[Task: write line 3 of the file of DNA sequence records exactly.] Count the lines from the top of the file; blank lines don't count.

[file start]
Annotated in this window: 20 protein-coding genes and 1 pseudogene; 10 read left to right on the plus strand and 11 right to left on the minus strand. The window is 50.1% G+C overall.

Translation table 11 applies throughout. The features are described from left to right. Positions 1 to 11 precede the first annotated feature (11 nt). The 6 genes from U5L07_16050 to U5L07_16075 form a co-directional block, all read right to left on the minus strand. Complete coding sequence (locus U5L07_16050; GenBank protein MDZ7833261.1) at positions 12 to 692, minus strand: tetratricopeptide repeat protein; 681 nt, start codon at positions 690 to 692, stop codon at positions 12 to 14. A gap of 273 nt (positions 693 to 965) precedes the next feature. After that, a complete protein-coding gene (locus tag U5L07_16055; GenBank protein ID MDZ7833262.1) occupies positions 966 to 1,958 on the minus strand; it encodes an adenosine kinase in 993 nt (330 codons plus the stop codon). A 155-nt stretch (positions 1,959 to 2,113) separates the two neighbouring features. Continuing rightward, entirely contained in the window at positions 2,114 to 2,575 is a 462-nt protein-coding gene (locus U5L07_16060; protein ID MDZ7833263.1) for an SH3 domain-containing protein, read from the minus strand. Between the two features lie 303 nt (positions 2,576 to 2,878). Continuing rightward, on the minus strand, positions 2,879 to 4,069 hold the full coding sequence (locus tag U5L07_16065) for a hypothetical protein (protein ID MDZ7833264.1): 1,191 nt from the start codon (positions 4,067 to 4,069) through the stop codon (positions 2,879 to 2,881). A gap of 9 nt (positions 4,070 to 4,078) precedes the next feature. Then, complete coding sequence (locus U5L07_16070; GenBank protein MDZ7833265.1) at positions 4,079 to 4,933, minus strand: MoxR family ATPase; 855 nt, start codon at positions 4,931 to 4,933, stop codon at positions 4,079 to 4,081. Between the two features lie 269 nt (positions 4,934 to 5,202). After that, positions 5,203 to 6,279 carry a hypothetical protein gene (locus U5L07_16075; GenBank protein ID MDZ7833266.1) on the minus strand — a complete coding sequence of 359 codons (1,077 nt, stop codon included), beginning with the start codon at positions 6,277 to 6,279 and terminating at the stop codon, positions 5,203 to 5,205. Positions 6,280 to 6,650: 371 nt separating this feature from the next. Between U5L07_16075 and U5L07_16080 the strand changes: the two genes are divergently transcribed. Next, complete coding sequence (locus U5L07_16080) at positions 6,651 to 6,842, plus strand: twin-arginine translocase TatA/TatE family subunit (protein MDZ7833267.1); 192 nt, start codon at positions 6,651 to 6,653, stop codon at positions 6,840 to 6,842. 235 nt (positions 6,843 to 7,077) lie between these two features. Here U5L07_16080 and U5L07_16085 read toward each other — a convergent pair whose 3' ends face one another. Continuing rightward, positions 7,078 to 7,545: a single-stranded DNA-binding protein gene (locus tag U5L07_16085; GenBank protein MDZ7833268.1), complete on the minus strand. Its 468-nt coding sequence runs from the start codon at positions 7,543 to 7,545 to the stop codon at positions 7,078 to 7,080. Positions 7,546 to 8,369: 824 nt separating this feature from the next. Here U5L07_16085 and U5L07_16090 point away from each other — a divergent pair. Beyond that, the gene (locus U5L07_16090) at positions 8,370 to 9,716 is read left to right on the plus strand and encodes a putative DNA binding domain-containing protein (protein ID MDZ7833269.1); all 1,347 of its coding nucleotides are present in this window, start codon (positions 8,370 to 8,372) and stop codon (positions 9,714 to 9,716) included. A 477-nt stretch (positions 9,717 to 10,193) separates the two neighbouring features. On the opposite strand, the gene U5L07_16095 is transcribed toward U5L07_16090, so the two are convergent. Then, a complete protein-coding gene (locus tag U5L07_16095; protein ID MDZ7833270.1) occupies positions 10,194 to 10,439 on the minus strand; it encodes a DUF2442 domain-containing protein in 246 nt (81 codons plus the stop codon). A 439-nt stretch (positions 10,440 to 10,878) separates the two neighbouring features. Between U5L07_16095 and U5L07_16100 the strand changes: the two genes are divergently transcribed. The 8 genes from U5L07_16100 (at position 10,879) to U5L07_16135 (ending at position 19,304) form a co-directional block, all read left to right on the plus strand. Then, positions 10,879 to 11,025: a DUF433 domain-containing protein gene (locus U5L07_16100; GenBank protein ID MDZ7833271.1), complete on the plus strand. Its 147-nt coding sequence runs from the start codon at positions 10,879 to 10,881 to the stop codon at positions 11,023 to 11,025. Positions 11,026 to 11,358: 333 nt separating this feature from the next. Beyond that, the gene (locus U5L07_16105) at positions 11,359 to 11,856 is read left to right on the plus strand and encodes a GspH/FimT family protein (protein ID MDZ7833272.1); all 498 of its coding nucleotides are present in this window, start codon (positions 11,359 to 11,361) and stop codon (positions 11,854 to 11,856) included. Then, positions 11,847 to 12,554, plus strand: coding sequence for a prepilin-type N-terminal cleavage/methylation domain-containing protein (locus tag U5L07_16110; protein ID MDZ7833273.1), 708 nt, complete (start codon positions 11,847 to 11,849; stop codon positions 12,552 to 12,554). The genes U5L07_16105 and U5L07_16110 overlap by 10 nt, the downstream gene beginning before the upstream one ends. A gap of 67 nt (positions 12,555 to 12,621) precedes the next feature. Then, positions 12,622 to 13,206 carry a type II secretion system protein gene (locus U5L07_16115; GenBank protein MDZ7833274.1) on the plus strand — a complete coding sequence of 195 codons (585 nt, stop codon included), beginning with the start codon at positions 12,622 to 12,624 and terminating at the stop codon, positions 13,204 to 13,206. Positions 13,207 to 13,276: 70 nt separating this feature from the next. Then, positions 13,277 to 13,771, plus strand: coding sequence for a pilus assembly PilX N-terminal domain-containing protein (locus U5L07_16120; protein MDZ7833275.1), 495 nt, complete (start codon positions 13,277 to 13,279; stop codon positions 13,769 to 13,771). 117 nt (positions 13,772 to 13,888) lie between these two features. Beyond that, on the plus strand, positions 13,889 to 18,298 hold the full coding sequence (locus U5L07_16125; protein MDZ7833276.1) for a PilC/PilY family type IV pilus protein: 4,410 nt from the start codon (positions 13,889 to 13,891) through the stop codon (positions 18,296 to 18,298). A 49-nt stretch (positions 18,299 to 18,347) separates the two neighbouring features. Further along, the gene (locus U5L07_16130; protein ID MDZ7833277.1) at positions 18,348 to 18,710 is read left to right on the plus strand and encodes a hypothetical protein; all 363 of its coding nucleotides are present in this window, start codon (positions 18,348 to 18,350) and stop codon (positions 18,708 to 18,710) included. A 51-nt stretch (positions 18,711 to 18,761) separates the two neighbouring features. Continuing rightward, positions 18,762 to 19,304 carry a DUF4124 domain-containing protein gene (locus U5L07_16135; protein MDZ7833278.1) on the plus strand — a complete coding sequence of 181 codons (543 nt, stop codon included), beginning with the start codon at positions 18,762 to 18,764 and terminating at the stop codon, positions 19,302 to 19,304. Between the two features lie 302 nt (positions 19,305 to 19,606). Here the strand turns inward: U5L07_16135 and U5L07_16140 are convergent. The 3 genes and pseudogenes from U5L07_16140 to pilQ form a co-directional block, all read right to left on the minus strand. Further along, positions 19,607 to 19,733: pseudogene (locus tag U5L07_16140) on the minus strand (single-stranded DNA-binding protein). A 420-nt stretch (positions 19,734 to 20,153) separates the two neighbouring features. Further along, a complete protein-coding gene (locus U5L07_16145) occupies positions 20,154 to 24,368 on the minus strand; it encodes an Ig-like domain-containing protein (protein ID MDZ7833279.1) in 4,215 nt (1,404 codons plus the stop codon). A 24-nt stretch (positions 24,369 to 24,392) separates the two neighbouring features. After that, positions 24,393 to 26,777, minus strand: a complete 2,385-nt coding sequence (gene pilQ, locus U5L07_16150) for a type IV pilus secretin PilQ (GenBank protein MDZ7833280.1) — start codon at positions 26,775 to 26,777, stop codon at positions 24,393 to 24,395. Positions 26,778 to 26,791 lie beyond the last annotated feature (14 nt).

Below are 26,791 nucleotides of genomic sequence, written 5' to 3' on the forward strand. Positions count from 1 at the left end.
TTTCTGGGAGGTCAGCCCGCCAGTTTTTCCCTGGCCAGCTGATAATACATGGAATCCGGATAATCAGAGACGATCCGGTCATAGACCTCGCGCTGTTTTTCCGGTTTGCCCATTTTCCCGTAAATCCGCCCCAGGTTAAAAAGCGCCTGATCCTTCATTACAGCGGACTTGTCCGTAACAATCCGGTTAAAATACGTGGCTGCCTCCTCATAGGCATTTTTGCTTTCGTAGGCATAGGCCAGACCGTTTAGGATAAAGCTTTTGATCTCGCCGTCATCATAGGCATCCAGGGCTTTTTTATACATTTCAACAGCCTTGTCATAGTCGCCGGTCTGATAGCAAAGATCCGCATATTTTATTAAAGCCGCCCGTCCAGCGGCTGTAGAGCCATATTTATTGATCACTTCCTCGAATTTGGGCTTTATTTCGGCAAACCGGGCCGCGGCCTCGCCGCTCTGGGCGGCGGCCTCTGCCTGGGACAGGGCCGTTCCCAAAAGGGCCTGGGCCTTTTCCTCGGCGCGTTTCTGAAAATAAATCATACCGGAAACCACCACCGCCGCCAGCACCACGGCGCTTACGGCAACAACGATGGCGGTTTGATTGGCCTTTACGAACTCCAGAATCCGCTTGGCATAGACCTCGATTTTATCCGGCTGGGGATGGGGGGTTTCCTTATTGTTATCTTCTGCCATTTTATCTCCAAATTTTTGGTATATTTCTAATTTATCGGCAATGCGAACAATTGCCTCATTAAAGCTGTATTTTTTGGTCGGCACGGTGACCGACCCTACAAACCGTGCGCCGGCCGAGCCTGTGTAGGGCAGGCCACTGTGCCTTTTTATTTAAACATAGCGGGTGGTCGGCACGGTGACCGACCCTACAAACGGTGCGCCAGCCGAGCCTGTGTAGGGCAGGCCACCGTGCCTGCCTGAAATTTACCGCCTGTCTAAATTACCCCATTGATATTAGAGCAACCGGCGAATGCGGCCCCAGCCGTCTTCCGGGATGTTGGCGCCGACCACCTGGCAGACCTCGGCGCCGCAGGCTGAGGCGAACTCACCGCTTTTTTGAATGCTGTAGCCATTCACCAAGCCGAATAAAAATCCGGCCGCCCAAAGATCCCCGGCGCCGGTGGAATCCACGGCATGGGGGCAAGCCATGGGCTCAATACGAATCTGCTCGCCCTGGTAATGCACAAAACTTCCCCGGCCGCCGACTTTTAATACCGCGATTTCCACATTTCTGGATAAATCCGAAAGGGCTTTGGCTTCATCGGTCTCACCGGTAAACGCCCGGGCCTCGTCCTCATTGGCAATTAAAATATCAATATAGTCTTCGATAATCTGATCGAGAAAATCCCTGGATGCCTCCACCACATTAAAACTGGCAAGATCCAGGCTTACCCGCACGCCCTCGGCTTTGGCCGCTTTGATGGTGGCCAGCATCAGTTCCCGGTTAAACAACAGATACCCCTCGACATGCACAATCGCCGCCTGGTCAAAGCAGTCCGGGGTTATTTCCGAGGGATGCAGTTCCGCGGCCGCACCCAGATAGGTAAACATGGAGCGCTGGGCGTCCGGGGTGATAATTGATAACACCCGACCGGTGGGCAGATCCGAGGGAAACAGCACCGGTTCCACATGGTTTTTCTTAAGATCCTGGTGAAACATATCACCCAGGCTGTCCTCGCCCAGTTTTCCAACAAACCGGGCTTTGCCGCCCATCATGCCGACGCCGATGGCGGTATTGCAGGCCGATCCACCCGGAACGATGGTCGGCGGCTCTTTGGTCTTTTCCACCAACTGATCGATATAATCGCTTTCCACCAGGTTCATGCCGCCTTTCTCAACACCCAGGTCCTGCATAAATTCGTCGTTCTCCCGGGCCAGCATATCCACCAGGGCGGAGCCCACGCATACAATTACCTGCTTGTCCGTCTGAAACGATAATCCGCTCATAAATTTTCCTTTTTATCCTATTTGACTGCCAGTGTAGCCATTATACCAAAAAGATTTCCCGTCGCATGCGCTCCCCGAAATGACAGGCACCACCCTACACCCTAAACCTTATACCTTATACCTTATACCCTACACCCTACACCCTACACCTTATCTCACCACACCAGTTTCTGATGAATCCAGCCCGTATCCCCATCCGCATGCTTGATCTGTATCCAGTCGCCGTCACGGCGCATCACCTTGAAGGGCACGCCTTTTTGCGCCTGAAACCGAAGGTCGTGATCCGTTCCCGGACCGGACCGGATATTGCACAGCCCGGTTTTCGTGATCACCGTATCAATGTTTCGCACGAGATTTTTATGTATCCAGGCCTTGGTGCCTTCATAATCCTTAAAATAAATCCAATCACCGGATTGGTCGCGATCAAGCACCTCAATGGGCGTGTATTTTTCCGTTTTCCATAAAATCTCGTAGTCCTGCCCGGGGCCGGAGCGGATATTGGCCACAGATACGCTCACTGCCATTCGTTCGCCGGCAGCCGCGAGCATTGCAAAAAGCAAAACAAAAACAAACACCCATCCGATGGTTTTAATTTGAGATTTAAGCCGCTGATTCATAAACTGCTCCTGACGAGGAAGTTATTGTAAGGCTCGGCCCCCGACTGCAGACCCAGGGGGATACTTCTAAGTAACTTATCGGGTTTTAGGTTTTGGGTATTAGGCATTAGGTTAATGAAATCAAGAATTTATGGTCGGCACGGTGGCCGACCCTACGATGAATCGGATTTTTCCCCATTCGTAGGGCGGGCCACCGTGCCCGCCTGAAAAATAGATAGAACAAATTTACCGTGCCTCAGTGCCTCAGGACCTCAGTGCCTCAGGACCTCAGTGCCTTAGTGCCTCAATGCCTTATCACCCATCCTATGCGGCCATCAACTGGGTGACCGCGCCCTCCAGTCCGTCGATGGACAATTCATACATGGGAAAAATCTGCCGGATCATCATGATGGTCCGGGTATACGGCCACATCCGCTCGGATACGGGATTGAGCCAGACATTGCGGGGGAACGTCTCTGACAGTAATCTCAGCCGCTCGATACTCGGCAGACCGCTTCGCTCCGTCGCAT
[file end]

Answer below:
Below are 26,791 nucleotides of genomic sequence, written 5' to 3' on the forward strand. Positions count from 1 at the left end.